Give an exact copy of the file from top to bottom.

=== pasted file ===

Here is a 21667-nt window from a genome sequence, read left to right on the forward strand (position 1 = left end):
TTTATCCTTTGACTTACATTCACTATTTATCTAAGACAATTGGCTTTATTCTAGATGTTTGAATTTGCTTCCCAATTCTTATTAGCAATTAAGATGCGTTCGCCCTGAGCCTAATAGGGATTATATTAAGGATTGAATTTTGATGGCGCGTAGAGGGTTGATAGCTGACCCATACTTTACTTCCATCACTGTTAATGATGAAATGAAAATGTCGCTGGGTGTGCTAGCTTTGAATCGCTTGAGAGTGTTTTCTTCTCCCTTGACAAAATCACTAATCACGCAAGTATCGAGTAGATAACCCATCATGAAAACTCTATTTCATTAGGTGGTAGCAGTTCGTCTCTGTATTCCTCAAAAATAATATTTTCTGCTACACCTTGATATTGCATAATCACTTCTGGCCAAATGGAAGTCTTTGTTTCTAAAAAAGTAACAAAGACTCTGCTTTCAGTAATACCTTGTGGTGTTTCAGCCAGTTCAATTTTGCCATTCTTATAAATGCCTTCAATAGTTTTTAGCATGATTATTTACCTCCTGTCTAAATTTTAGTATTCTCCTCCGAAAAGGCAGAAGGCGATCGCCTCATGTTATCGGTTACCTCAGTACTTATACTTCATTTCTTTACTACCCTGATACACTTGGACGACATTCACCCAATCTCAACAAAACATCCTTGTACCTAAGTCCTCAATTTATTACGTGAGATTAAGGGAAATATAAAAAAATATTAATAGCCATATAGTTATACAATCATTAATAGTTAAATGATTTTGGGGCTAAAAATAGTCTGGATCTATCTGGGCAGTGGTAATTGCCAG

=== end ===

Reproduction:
Here is a 21667-nt window from a genome sequence, read left to right on the forward strand (position 1 = left end):
TTTATCCTTTGACTTACATTCACTATTTATCTAAGACAATTGGCTTTATTCTAGATGTTTGAATTTGCTTCCCAATTCTTATTAGCAATTAAGATGCGTTCGCCCTGAGCCTAATAGGGATTATATTAAGGATTGAATTTTGATGGCGCGTAGAGGGTTGATAGCTGACCCATACTTTACTTCCATCACTGTTAATGATGAAATGAAAATGTCGCTGGGTGTGCTAGCTTTGAATCGCTTGAGAGTGTTTTCTTCTCCCTTGACAAAATCACTAATCACGCAAGTATCGAGTAGATAACCCATCATGAAAACTCTATTTCATTAGGTGGTAGCAGTTCGTCTCTGTATTCCTCAAAAATAATATTTTCTGCTACACCTTGATATTGCATAATCACTTCTGGCCAAATGGAAGTCTTTGTTTCTAAAAAAGTAACAAAGACTCTGCTTTCAGTAATACCTTGTGGTGTTTCAGCCAGTTCAATTTTGCCATTCTTATAAATGCCTTCAATAGTTTTTAGCATGATTATTTACCTCCTGTCTAAATTTTAGTATTCTCCTCCGAAAAGGCAGAAGGCGATCGCCTCATGTTATCGGTTACCTCAGTACTTATACTTCATTTCTTTACTACCCTGATACACTTGGACGACATTCACCCAATCTCAACAAAACATCCTTGTACCTAAGTCCTCAATTTATTACGTGAGATTAAGGGAAATATAAAAAAATATTAATAGCCATATAGTTATACAATCATTAATAGTTAAATGATTTTGGGGCTAAAAATAGTCTGGATCTATCTGGGCAGTGGTAATTGCCAG